Richard Zimler. Guardian of the Dawn. New York: Delta Trade Paperbacks/Bantam Dell/Random House, 2005. 403 pages. ISBN 9780385338813.
I remembered Zimler's The Last Kabbalist of Lisbon as a fascinating work of historical fiction, so when I came across Guardian of the Dawn I hoped for and expected a work of similar quality, and I wasn't disappointed.
Guardian of the Dawn tells the story of Tiago Zarco, a young man who has been imprisoned by the Inquisition in Portuguese India for being a relapsed Christian. In fact, Zarco had no idea that his grandfather had been forced to convert to Christianity, thereby making all of his descendants Christians in the eyes of the Portuguese religious authorities. The story begins with Tiago in prison, and is told through flashbacks that represent Tiago's search through his history trying to find out who might have betrayed his family. He considers the possibilities, including his aunt and uncle, who have converted to Catholicism; his adopted cousin Wadi whose motives he has long questioned; and his sister Sofia, who has fallen in love with Wadi.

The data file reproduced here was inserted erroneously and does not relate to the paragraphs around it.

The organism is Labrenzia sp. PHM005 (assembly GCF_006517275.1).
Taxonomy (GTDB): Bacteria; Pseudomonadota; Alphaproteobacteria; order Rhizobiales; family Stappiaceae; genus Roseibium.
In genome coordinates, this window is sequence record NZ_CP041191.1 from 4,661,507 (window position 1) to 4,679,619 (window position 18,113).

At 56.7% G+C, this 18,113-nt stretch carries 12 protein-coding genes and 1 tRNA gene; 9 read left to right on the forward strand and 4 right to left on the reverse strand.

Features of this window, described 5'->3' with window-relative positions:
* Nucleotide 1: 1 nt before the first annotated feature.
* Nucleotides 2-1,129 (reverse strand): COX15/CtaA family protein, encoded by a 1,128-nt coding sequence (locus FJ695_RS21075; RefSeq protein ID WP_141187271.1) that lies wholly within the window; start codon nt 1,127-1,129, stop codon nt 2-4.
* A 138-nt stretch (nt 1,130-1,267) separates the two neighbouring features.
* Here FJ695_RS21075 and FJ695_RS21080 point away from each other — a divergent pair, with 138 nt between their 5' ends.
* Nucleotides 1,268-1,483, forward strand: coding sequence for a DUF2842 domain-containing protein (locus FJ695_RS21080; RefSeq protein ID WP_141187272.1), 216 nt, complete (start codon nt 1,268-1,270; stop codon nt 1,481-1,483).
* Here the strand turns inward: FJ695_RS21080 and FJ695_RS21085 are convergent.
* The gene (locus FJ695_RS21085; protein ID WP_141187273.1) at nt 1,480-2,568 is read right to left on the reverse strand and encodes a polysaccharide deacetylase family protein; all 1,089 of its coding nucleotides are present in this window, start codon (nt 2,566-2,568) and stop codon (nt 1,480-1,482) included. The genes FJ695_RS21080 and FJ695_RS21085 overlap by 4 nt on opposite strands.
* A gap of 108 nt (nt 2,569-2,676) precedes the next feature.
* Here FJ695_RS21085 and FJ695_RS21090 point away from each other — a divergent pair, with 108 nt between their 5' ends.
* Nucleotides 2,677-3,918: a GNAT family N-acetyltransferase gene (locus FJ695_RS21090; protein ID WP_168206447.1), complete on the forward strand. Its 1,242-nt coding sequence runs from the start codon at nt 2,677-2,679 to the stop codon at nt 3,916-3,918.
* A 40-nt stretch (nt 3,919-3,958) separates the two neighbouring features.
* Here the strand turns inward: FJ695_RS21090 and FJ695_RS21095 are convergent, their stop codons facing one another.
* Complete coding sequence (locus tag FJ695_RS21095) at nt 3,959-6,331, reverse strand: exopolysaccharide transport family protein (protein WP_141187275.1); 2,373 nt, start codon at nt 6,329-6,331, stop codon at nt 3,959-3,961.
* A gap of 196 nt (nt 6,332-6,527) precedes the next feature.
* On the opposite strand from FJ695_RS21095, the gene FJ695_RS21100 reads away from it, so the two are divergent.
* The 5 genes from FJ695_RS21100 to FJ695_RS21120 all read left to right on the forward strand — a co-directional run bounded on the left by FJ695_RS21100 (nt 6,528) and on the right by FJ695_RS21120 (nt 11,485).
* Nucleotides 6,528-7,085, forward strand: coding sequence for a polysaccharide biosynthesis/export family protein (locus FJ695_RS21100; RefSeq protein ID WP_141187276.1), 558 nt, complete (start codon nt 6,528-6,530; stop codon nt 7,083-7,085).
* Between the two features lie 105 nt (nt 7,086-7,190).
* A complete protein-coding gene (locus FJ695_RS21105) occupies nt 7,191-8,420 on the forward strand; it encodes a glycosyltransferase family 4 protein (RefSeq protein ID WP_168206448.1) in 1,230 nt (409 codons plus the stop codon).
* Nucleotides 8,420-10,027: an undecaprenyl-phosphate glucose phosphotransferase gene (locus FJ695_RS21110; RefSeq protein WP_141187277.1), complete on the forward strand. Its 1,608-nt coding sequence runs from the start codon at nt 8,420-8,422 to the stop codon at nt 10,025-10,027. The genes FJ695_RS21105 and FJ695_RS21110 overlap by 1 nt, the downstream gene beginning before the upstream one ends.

I liked everything about this book, from the excellent writing to its depiction of the atrocious historical period that it describes in great detail. I found it impossible to put down as I followed Tiago's story through his interrogation, imprisonment, release, and then search for revenge. I recommend this book to anyone who enjoys historical fiction.